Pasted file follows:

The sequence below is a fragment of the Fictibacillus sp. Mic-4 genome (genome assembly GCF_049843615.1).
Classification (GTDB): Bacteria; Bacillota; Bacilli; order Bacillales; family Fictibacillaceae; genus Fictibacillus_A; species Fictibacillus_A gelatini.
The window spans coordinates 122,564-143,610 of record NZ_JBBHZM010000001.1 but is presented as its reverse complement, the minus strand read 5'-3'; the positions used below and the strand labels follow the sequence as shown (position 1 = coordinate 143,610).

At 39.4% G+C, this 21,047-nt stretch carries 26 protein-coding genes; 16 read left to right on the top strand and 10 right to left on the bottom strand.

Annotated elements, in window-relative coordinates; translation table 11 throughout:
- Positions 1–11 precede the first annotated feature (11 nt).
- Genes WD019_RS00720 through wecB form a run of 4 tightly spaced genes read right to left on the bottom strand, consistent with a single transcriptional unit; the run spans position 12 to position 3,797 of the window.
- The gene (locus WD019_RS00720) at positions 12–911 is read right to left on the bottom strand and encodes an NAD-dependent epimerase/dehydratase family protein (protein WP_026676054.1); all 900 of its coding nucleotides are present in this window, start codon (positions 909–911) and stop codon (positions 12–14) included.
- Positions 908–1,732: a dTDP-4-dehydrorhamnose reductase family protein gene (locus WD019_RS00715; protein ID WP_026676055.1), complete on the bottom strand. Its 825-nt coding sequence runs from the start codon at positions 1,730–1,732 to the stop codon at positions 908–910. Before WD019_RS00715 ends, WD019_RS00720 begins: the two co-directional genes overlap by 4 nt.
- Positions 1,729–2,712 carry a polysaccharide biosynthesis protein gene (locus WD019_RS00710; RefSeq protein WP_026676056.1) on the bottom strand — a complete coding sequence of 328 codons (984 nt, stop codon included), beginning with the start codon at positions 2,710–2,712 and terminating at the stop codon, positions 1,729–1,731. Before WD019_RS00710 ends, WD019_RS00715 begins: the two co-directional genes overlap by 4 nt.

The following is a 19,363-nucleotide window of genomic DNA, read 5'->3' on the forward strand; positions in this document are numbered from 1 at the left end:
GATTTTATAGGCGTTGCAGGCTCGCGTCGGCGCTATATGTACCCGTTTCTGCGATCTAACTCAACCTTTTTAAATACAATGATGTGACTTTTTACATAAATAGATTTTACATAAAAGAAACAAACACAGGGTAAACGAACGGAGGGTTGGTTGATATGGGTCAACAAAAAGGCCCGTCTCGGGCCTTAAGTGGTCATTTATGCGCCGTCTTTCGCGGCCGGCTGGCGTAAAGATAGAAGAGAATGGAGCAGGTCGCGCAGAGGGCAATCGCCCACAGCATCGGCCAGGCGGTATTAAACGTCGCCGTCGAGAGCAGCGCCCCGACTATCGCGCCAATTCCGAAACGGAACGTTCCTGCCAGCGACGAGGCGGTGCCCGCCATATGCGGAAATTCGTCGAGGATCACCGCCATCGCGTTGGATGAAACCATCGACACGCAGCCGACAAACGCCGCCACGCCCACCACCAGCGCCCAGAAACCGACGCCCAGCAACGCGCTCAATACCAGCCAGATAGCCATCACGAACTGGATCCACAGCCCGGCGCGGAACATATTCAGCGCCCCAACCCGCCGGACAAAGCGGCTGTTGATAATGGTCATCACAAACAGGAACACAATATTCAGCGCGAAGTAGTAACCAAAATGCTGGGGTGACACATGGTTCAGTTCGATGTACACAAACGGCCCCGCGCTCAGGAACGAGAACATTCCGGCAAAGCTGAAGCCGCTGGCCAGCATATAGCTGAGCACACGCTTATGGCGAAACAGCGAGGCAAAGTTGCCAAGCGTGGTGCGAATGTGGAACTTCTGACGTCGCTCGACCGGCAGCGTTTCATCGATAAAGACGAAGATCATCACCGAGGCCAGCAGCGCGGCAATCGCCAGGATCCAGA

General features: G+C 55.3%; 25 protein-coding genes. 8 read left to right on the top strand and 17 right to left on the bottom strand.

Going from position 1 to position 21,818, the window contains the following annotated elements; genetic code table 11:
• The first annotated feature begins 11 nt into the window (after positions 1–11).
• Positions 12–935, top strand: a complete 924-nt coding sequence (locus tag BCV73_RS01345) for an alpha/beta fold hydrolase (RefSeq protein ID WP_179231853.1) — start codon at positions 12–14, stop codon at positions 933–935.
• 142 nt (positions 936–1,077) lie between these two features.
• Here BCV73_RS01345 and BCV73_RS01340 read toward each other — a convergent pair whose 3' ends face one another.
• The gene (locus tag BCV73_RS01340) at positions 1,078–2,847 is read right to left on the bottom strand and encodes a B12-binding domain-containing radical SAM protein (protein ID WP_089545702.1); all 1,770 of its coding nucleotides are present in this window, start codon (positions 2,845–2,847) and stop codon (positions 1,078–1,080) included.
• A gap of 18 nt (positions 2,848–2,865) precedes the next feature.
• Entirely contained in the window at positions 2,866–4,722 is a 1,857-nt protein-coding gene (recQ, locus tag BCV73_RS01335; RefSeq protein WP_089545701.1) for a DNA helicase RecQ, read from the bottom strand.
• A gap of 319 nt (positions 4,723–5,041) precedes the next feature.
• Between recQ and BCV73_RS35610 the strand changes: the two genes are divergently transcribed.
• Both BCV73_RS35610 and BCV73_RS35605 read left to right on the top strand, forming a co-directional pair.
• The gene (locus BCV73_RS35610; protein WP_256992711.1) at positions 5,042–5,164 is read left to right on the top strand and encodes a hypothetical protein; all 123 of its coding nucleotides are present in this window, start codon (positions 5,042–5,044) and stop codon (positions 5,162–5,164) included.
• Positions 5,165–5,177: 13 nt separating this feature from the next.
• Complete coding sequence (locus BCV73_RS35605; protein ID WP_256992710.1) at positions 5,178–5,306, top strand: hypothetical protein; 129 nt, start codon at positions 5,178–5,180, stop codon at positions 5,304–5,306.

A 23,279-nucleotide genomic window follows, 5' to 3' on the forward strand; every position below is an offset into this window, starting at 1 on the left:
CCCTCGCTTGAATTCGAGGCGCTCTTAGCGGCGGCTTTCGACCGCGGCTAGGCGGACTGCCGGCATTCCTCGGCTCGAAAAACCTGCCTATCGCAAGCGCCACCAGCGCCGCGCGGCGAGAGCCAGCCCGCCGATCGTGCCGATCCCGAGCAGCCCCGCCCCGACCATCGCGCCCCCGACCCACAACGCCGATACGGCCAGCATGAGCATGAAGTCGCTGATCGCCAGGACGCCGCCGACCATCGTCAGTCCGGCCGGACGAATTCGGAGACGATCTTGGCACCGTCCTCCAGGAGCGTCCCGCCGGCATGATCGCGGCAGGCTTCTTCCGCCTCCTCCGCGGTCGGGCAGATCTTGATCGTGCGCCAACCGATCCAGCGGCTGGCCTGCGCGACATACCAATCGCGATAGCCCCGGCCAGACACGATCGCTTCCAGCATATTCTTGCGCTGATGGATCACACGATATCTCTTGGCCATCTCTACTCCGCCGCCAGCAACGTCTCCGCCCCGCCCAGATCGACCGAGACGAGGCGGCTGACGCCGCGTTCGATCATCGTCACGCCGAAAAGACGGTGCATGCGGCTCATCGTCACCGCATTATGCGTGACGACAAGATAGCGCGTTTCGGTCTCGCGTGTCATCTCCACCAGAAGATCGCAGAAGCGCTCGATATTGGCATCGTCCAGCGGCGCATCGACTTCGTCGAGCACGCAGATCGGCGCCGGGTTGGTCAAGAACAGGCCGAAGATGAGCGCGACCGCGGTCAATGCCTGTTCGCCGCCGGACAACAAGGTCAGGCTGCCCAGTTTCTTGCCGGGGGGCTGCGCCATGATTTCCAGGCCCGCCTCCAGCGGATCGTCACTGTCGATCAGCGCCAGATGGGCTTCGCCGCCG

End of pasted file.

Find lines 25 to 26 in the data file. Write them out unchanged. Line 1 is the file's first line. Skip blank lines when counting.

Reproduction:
• The gene (locus BCV73_RS35610; protein WP_256992711.1) at positions 5,042–5,164 is read left to right on the top strand and encodes a hypothetical protein; all 123 of its coding nucleotides are present in this window, start codon (positions 5,042–5,044) and stop codon (positions 5,162–5,164) included.
• Positions 5,165–5,177: 13 nt separating this feature from the next.